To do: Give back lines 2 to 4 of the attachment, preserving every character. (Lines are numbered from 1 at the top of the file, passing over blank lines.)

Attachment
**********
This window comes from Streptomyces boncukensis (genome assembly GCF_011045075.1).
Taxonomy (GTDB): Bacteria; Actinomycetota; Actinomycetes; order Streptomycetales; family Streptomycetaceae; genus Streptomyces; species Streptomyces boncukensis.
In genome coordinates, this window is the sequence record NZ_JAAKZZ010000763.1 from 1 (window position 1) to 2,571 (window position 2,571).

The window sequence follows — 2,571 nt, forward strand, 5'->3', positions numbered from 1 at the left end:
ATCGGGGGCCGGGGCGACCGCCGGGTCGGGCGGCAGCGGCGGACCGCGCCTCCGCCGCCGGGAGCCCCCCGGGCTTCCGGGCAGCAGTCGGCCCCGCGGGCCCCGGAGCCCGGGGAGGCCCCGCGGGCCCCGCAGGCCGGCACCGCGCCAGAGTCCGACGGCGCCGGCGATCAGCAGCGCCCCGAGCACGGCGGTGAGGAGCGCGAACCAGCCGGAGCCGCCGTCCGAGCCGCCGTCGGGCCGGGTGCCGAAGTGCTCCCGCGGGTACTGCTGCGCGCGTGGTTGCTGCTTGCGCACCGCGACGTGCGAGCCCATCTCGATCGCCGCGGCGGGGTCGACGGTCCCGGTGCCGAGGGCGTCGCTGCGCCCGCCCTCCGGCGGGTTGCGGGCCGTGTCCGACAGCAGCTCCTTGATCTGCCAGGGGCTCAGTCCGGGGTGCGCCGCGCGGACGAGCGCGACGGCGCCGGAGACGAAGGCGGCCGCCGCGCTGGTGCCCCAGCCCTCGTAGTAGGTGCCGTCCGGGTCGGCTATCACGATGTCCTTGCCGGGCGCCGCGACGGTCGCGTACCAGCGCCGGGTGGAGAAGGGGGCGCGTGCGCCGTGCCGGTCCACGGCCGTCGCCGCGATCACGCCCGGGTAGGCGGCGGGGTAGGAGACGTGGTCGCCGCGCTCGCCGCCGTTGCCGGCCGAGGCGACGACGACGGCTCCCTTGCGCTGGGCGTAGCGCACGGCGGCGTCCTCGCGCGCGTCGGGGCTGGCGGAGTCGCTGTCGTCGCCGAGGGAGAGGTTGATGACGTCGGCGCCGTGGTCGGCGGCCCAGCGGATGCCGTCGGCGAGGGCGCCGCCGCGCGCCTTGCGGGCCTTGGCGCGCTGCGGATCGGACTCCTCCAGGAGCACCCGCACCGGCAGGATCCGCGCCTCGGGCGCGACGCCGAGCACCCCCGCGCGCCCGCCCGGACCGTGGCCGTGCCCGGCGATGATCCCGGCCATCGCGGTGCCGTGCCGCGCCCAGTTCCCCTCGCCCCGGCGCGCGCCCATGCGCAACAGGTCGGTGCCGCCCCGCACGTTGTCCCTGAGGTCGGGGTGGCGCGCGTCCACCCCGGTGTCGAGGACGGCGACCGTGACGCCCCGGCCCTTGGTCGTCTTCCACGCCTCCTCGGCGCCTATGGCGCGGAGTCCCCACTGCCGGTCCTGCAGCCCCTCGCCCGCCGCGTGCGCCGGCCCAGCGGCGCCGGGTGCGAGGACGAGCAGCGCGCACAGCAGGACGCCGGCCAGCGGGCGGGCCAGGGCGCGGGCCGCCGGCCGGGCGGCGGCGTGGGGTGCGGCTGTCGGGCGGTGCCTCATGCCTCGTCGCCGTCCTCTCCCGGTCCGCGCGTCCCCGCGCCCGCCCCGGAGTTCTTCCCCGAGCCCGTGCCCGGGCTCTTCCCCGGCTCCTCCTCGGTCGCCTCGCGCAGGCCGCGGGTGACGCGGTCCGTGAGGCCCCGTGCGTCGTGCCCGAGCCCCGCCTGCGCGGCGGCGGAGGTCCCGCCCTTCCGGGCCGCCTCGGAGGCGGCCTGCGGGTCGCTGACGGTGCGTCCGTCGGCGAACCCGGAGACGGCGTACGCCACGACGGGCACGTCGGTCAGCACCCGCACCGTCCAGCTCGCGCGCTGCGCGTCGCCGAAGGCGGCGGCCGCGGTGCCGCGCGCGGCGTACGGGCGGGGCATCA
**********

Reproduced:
Taxonomy (GTDB): Bacteria; Actinomycetota; Actinomycetes; order Streptomycetales; family Streptomycetaceae; genus Streptomyces; species Streptomyces boncukensis.
In genome coordinates, this window is the sequence record NZ_JAAKZZ010000763.1 from 1 (window position 1) to 2,571 (window position 2,571).

The window sequence follows — 2,571 nt, forward strand, 5'->3', positions numbered from 1 at the left end: